The liberation of Kobani and its repercussions 4 février 2015Posted by Acturca in Middle East / Moyen Orient, Turkey / Turquie.
Tags: Iraq, ISIL, Kobani, Kurdistan Regional Government, Kurds, PKK, Syria, YPG
Today’s Zaman (Turkey) February 04, 2015, p. 11
Kurdish fighters have liberated the Syrian town of Kobani, located at the border between Turkey and Syria. After an intense 134-day-long battle with Islamic State in Iraq and the Levant (ISIL) fighters, they earned a hard-won victory.
In October 2014, when ISIL showed up at the gates of Kobani and raised its black flag, many people thought the town would soon fall as Mosul had, a much bigger city protected by thousands of well-armed soldiers. In fact, the rulers of Turkey have voiced their opinion on this, saying that “one terrorist group is facing the other,” labeling the defending Kurdish People’s Protection Units (YPG) an affiliate, if not an offshoot, of the Kurdistan Workers’ Party (PKK).
ISIL is adamant about establishing a Sunni caliphate on Syrian and Iraqi soil. It wants to eliminate all other ethnic and religious groups in its envisaged territory. Kurds are one of them. ISIL has made it quite obvious that it wants a land without non-Sunni people, achieving this end either by mass massacres or deportations.
Turkey watched the advance of ISIL until it turned into a humanitarian disaster and opened up its borders to accept around 200,000 inhabitants of Kobani. The military aid that did not come from Turkey was compensated for by Kurds from Turkey — not necessarily PKK militia — as well as Iranian and Iraqi Kurds. The Kurdistan Regional Government (KRG) sent troops from its regular army contingency (peshmerga). These diverse Kurdish groups were joined by a number of volunteers from various countries who defied the inhumane practices and dark aims of the invader.
In the initial months the defenders were outgunned and outmanned. Women joined in despite death, torture, rape and enslavement. It is reported that about 40 percent of Kobani’s defenders were women.
The brutal battle unfolded before the eyes of the world, which watched it with callousness.
The Turkish government, quite confident that the PKK and its Syrian affiliate would be tamed by ISIL so that its long struggle in Turkey would be greatly weakened, did little save for opening its borders to fleeing refugees.
Finally, the Obama administration realized what an ISIL victory would mean in the Middle East and intervened with air strikes and air drops. Its next step was to put together an anti-ISIL coalition, from which Turkey remained removed. Turkey’s attitude raised suspicions regarding its clandestine links with ISIL, which Turkey found expedient for toppling Syrian President Bashar al-Assad, which had become an obsession of the Turkish leadership.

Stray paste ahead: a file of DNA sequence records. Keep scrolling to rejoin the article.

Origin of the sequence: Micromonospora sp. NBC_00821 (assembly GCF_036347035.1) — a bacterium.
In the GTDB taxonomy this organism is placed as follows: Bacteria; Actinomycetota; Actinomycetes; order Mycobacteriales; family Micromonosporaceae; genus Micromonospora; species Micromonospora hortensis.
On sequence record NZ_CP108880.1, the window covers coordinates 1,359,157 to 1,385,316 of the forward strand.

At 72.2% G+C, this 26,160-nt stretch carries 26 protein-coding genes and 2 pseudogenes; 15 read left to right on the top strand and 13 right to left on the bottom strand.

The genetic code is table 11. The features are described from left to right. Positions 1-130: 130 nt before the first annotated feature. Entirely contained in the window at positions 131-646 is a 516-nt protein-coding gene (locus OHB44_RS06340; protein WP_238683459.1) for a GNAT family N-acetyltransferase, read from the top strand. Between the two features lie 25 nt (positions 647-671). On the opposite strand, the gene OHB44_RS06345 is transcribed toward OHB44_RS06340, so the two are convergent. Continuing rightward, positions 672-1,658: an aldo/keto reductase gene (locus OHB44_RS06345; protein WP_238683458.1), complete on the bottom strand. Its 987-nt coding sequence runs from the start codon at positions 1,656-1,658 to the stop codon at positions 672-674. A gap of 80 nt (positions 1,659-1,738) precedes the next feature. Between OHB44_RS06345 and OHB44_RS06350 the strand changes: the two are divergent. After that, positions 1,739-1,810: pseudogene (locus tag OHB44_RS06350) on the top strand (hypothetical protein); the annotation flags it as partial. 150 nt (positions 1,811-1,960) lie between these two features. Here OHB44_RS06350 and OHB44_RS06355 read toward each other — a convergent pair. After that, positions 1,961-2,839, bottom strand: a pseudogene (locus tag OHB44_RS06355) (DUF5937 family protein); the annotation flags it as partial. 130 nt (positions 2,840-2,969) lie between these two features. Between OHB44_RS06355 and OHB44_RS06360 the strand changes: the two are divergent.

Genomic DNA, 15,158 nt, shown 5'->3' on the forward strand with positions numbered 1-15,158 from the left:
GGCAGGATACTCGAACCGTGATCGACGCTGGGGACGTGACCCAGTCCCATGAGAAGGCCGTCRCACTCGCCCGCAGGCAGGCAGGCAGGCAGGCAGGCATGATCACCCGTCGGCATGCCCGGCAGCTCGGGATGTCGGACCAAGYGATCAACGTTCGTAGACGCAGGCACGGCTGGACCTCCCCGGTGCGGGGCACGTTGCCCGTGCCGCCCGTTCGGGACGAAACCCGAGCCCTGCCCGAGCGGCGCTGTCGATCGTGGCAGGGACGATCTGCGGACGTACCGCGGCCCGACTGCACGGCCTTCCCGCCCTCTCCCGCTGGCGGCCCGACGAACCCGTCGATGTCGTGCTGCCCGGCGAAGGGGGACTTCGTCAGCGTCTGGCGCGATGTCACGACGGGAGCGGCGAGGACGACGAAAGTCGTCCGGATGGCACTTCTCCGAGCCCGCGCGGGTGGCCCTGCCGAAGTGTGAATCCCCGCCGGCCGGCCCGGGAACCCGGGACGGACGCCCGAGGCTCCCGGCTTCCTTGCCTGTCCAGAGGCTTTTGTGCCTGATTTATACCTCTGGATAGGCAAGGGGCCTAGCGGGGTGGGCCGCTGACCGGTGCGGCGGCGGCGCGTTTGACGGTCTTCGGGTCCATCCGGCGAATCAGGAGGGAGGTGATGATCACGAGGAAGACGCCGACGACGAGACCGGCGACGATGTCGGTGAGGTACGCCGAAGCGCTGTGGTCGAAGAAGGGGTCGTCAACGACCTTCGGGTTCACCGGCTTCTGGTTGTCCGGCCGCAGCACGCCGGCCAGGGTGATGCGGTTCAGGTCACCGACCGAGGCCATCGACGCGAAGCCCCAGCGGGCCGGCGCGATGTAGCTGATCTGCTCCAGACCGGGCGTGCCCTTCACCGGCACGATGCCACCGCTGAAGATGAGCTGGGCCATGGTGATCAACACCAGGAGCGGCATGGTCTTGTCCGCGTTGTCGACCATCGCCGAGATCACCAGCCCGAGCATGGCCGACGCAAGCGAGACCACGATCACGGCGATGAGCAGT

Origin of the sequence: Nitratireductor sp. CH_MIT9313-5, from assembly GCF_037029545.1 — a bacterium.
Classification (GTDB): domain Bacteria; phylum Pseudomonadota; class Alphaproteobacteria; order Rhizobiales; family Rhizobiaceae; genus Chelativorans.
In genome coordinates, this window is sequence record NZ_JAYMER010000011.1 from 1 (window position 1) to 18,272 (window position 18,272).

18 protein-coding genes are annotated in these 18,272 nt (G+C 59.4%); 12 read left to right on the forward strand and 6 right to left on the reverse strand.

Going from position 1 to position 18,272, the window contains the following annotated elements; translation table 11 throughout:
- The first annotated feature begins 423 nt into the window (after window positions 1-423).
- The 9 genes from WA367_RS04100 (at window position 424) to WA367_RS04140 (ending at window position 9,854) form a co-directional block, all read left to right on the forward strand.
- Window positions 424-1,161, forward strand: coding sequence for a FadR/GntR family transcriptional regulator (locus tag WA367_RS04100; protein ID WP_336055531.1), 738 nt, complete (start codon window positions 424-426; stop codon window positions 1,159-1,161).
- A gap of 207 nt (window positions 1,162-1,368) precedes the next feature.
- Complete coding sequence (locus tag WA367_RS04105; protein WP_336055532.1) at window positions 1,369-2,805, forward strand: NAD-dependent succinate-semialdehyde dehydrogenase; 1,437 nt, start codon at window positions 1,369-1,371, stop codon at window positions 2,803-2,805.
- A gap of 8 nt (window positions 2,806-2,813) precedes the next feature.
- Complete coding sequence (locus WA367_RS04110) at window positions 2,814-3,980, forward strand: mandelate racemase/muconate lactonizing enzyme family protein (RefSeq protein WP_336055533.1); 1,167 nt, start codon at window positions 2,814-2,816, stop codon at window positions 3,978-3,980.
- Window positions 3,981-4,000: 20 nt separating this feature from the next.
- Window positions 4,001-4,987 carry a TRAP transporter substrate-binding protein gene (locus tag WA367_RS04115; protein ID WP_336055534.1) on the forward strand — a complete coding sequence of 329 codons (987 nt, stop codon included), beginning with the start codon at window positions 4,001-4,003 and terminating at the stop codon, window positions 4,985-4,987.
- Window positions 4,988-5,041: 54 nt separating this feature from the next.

Kobani has now been recaptured by the Kurds; 1,000 ISIL fighters have been killed and more than 300 of the defenders have perished, along with an unknown number of civilians.
The event is important in many respects for future developments in the region and international politics, for the following reasons:
Kurds acquired importance as a regional actor and a reliable ally in the fight against jihadists.
ISIL experienced a major setback, and although it still retains its fighting capacity, it has become obvious that it can be limited and eventually eliminated with the help of other means.
The Arab Spring has failed to a great extent, but the “Kurdish awakening” proved to be a success because it is not limited only to rebellion. Under able leadership, a functional and popular political-administrative organization and a progressive agenda, Kurds are moving towards self-rule. This is not exactly independence, but they are ready to manage their lives by becoming a part of the existing political system wherever they live.
The “Kurdish awakening” comes with a sustainable organization that is built on participatory politics, women’s empowerment, the capacity for self-defense and an embracing of secular values, bringing it closer to the West, which is presently on a collision course with ISIL.
The role the PKK played in this debacle has won it respect and strengthened its hand in its bargaining with Turkey for a peace deal, which has been dragging on.
The Turkish leadership has suffered in different ways. Its callousness in coming to the aid of Kurds in Kobani was rebuked with mass riots all over the country on Oct. 6-12, 2014, ending in the deaths of 46 people and great urban devastation. The riots were subdued with the help of PKK leader Abdullah Öcalan’s intervention from his prison cell. Intelligence reports from various nations have presented evidence that Turkish contact with ISIL elements have surpassed the limits of sympathy, keeping borders open and treating the wounded.
Indifference to the Syrian Kurds’ need for recognition and callousness to their need for defense in the face of ISIL attacks have been counterproductive for Turkey’s Kurdish policies. Iranian, Iraqi and Turkish Kurds found a common ground in defending their existence.
Rather than weakening Kurdish aspirations, Turkey helped them forge a pan-Kurdish aspiration, which is much harder to suppress.